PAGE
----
Best Meal I Ever Had: Philadelphia’s The Victor Café
In order to not disappoint, I would not describe what is to follow as “the best meal I ever had,” but it certainly ranks up there. I can’t honestly even tell you what I think the best meal I ever had was. That’s a really hard pick. I mean, is it my wife’s rendition of chicken parmesan? That is certainly up there, she makes it for me despite not liking it at all herself.1 Is it my mother’s/Abuela’s homemade tamales? Not a lot of people can say they get honest to God homemade tamales on the reg. Is it the 8 oz filet from the Capital Grille topped with jumbo shrimp and served with lobster mac n cheese and broccoli rabe? During my brief stop in the world of Biglaw, that was a pretty standard lunch, and while it was very good, it wasn’t some unique meal experience.
All of those things are really good and are readily available to me. However, for the purposes of this exercise, I am gonna tell you about a little restaurant in South Philadelphia where I not only shared a delicious meal with my lovely wife, but encountered a unique dining experience.
I thought it would be pretty on brand for me to discuss The Victor Café because it was originally a gramophone and record shop when Italian immigrant, John DiStefano, opened it in 1918. According to the history page of their website,
“Here, friends and neighbors came and enjoyed an espresso and spumoni while they listened to newly recorded operatic arias, symphonies and popular music of the day. DiStefano’s Victor dealership became a meeting place not only for the musically inclined but also a nexus for companionship and advice.”
The page also goes onto detail how DiStefano struck up a relationship with the RCA Victor company, then known as the Victor Talking Machine Company, headquartered in Camden, NJ. Pretty wild stuff. Fans of Saturday Spins or music history in general may have spotted a mini ceramic “Nipper” overlooking my turntable setup; well, at The Victor Café, there is a larger-than-life-sized replica of the quizzical fox terrier that overlooks the dining area. As someone who has not one, but two, Jack Russell Terriers, I was perfectly comfortable with an inanimate version of their distant cousin staring at me while I ate. I have been searching far and wide for one of these larger Nippers to add to my collection. I hope to stumble upon one at a flea market one day. The market for various versions of these little dudes is robust.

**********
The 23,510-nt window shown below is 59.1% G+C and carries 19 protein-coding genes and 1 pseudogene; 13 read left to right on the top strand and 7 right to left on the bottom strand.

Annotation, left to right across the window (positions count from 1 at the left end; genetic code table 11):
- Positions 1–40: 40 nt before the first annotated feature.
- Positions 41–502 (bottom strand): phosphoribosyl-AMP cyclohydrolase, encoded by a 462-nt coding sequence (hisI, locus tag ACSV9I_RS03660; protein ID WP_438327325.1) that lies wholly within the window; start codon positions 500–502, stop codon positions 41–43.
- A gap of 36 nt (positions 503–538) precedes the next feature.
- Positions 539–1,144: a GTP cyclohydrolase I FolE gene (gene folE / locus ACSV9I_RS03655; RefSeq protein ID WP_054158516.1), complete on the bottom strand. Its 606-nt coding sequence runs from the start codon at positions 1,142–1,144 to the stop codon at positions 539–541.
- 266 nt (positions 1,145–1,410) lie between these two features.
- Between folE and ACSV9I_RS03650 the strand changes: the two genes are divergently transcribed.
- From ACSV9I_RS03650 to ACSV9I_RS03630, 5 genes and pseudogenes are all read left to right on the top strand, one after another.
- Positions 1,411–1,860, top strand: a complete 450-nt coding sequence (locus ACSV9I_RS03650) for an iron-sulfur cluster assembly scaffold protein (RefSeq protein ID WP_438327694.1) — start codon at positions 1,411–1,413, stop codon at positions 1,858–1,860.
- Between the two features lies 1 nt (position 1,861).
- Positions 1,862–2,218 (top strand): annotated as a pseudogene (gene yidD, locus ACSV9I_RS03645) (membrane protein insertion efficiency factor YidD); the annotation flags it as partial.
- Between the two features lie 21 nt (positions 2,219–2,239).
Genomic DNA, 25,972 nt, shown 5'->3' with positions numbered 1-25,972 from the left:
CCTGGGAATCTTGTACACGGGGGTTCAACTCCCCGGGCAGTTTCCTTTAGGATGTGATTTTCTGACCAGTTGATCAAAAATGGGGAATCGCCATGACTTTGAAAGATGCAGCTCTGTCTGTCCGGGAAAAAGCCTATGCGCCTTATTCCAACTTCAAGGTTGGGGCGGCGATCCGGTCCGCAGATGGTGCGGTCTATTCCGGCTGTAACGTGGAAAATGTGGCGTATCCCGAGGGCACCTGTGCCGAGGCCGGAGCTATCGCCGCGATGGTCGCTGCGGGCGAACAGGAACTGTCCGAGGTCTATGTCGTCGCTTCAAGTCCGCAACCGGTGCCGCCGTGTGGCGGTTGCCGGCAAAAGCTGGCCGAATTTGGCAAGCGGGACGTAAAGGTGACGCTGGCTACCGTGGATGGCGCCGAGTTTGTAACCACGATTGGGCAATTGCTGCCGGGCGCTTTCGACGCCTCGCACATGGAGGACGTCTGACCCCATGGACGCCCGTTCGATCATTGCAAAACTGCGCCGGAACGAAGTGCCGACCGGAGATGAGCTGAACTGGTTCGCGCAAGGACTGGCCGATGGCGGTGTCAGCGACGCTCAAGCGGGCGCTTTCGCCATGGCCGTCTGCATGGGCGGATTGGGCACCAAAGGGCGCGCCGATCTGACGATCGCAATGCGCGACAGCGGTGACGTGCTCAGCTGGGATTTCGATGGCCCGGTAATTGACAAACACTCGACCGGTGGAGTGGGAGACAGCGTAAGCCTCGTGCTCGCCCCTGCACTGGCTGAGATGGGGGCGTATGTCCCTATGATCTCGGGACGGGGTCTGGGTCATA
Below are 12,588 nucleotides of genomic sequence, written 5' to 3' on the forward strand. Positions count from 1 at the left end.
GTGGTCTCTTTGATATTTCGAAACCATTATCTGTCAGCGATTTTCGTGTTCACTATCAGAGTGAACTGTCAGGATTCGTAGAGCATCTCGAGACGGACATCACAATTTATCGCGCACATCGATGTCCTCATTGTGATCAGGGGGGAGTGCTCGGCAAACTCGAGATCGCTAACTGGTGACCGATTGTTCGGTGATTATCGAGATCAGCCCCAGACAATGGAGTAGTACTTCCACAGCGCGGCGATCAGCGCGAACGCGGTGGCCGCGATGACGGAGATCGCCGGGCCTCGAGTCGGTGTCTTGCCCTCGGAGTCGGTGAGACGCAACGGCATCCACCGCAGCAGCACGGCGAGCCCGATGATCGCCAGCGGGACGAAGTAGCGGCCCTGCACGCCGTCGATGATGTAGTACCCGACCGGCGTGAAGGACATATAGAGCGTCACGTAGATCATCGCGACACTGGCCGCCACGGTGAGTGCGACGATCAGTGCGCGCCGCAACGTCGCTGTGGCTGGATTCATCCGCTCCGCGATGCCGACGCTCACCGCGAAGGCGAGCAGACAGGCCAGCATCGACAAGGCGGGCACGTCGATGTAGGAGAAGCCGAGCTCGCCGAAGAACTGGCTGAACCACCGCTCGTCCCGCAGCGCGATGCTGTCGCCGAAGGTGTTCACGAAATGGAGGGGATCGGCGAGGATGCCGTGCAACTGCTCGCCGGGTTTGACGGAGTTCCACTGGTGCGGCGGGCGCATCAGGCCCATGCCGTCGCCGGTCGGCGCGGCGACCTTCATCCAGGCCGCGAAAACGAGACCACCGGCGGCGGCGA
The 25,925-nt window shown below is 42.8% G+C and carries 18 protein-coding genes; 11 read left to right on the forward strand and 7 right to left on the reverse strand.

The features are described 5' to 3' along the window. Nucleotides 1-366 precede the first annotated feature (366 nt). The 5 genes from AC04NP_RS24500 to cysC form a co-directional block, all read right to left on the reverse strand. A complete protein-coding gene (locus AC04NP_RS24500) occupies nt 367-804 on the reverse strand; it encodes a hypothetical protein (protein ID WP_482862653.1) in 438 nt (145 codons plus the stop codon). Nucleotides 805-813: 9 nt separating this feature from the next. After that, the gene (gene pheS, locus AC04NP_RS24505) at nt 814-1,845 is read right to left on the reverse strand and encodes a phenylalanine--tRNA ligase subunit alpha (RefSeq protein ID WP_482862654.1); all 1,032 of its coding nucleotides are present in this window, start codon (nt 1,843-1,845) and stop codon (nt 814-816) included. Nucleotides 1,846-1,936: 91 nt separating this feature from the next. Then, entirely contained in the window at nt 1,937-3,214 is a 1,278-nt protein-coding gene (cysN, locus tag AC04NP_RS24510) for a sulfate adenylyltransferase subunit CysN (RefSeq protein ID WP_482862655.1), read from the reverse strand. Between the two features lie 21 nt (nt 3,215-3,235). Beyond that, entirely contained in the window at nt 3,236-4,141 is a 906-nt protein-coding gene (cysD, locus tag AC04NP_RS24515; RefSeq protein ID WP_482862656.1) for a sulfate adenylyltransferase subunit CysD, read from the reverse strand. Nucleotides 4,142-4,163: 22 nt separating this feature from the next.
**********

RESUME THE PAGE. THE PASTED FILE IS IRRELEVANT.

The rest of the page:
In an about face, that I suppose isn’t all that strange, DiStefano acquired a liquor license after Prohibition was repealed and converted the gramophone shop into what it is today, The Victor Café: A Music Lovers’ Rendezvous. My kind of establishment. Nowadays, when one goes to dine at the Victor Café, the atmosphere is bolstered by the wait staff, who sing opera pieces for the patrons every twenty minutes or so. I think most, if not all, of the staff are performers or students who are in between singing engagements or are in school. The website describes this tradition as something that began with patrons before a member of the wait staff, an opera student, in the late 70s began singing to dining patrons.
During the weird Covid era we are currently living in, the Café has turned to mostly outdoor dining with the performances occurring from a balcony. If that isn’t classic South Philadelphia…or is it Venice? You would think that all of that historical minutiae would be enough to stuff that little café in South Philly to the gills, but there is more!
In 2005, Sylvester Stallone was in the midst of a new Rocky project which would become the 2006 film Rocky Balboa. Rocky V was a complete and total pile of garbage, as we all know, so Sly was looking to produce a more effective capstone for the storied film franchise. According to the Café website, a location manager happened upon The Victor Café while looking for an Italian restaurant to be featured in the film. After a tour of the place by the man himself, The Victor Café was transformed into Adrian’s for 3 1/2 weeks of filming.
I suppose, since this is a post about a meal, I should get to that. When I am faced with a succinct menu from a first-class Italian restaurant, it is often tough for me to pick what I am going to eat. For example, I love Chicken Piccata, I make it regularly, and it is one of my favorite dishes; did I try it here? Nope. I don’t remember everything that was on the menu in 2014, so I am going to go with the current absence of Chicken Parmesan and relating backwards. As mentioned above, I prefer it when my wife makes it anyway.
Since I am a red-blooded ‘Merican, I went with the filet mignon, of course. Nine times out of ten, when I am at a place as nice as The Victor Café, I’m gonna order the filet in whatever style it is made. In this case, cooked medium with broccoli rabe on the side. If I remember correctly, they had boiled softshell crabs in some kind of white sauce with pasta on the specials list that day, and that is what my wife ordered. You couldn’t pay me to eat that. However, she thought it was very good.
I also wish I could remember what exact pieces of music were performed while we were there. Of course, they sounded beautiful, that much I can remember, I can also remember that we were there long enough for at least 3 performances. Dessert was something I hope to someday attempt to make myself. It isn’t something terribly complicated to make either: limoncello sorbet served IN the hollowed out lemon. Folks, it was May, and it was hot, so this dessert went down particularly well.
Anyway, if you ever find yourself in South Philly for any reason, I urge you to check it out. There are hundreds of really great places to eat in that city, and I am really glad to have experienced this one. About a mile away is another storied Italian eatery that I hope to visit sometime, but I will have to plan to go in armed.